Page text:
Follow Your Fans
Just as it’s important to know when or if your articles are picked up by Google, you are also likely interested in reading any comments your work produces from others online. The fastest way to find the buzz generated by your work is to create specific Google Alerts for either your personal name, business name, or other unique identifiers that would appear in fan comments.
If your schedule allows, offer comments for any forum posts you find regarding your online work. This will impress your followers and increase your online exposure. Following online comments can also be a great method for tracking an increase in your online popularity over time.
A major problem with working primarily online is trusting that your content will remain safe. Plagiarism of freelance content is a major problem and is often a freelancer’s arch nemesis. Whether you’re concerned about your high quality content being reformulated by spammers or think a previous client who turned down your work may now be using it without permission, you can use Google Alerts as a tracking system for these things.
Simply create a Google Alert with unique text in your articles and receive updates when it appears in new online outlets. This is an easy and stress-free method of tracking down plagiarism and can help keep your original content safe.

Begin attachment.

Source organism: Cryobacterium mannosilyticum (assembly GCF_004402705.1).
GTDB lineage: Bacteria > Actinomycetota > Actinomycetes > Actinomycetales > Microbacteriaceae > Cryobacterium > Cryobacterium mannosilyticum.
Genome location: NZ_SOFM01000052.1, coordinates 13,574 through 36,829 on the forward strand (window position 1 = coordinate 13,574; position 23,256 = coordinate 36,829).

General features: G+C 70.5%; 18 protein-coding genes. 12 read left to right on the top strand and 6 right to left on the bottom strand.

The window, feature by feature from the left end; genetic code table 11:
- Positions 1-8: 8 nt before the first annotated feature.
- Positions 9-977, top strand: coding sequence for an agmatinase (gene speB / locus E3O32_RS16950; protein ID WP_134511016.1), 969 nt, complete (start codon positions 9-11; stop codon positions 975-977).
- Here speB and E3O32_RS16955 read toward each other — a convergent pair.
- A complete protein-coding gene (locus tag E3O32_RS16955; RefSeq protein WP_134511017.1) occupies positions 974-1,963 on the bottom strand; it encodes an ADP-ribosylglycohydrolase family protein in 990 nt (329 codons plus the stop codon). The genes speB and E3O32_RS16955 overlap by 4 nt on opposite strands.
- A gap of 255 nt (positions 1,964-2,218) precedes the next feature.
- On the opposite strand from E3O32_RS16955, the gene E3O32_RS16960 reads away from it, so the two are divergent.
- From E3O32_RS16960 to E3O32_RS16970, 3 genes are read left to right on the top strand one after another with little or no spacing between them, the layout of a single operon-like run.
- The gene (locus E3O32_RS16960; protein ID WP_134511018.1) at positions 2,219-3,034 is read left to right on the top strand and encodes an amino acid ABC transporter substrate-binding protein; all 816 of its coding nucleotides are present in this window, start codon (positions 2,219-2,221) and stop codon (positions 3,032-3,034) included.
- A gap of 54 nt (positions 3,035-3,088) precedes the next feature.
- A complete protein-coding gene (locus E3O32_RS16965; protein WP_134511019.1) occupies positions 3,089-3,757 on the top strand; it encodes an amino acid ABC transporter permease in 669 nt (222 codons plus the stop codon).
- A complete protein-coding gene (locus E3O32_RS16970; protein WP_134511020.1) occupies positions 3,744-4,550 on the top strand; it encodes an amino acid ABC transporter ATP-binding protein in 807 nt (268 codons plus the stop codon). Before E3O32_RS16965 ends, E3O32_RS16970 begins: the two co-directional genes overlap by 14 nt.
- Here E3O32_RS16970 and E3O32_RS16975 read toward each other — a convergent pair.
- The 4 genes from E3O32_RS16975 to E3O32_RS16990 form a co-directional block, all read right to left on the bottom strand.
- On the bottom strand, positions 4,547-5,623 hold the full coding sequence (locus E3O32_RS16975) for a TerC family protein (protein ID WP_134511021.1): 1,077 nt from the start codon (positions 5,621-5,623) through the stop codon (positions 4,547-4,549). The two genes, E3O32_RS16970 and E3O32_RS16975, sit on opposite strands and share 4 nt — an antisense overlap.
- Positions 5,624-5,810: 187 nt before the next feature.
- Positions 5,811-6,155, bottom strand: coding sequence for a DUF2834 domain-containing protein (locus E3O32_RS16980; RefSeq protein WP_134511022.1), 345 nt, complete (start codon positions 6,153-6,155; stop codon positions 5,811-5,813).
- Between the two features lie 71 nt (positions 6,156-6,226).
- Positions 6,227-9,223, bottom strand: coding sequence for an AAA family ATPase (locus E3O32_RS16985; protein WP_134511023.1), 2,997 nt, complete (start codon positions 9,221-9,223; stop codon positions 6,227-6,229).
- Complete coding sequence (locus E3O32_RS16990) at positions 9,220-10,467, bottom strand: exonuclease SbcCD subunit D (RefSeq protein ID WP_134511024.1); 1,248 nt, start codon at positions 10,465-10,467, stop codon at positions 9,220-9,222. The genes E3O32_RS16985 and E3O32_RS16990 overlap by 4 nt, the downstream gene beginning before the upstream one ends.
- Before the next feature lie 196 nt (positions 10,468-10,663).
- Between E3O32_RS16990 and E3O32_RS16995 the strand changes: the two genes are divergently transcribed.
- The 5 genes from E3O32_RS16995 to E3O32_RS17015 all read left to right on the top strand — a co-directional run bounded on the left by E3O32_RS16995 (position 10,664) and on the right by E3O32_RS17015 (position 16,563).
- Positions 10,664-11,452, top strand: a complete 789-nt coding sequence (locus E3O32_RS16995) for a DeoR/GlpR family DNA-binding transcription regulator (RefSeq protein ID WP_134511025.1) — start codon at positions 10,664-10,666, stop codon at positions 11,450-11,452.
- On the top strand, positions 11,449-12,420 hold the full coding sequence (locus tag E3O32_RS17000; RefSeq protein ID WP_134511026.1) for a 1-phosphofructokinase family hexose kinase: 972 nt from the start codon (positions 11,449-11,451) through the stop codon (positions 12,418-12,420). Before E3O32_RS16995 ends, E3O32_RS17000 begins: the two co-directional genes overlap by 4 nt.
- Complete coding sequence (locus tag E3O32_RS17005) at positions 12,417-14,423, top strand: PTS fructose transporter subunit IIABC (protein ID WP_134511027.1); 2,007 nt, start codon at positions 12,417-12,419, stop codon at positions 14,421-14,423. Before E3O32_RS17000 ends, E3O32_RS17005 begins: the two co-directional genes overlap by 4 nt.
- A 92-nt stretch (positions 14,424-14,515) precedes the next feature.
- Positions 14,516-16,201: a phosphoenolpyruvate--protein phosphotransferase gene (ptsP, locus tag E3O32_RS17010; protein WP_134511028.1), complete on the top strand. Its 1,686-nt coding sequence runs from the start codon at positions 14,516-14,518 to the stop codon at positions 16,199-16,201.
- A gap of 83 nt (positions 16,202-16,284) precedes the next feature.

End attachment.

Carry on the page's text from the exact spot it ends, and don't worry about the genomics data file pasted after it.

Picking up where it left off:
As a freelancer, your success depends on finding the most efficient way to generate new topics and track your online followers. By harnessing the power of Google Alerts, you can achieve these goals sooner with less effort and greatly enhance your online success.
Have you found a way to use Google Alerts in your freelancing business? If so, please share it in the comments so that we can all learn from each other.
Image by Yodel Anecdotal/Yahoo! Inc.
About the author: Sonia Mansfield is the content editor for PsPrint and editor of PsPrint Design Blog. She likes to write, do yoga and make nerdy “Star Wars” and “Simpsons” references. PsPrint is an online commercial printing company specializing in brochure printing. You can follow PsPrint on Twitter @PsPrint.
RushPR News is a social media newswire service created to help you with content creation and distribution to news outlets and social media networks. RushPRnews can also assist you with your web strategies with experts advices and strategies at an affordable cost. Write us at firstname.lastname@example.org
Content- Legal Responsibility - All material is copyrighted - You may repost but you MUST link back to the original post on your page and acknowledge Rush PR News as the news source. Rush PR News is not legally and/or morally responsible for content of press releases, opinions expressed or fact-checking.
Rush PR News cannot be held legally responsible for material published and distributed through its newswire service or published in its press-room and therefore cannot be sued for published material. Third-party must be contacted directly to dispute content.
Rush PR News is not the contact for material published.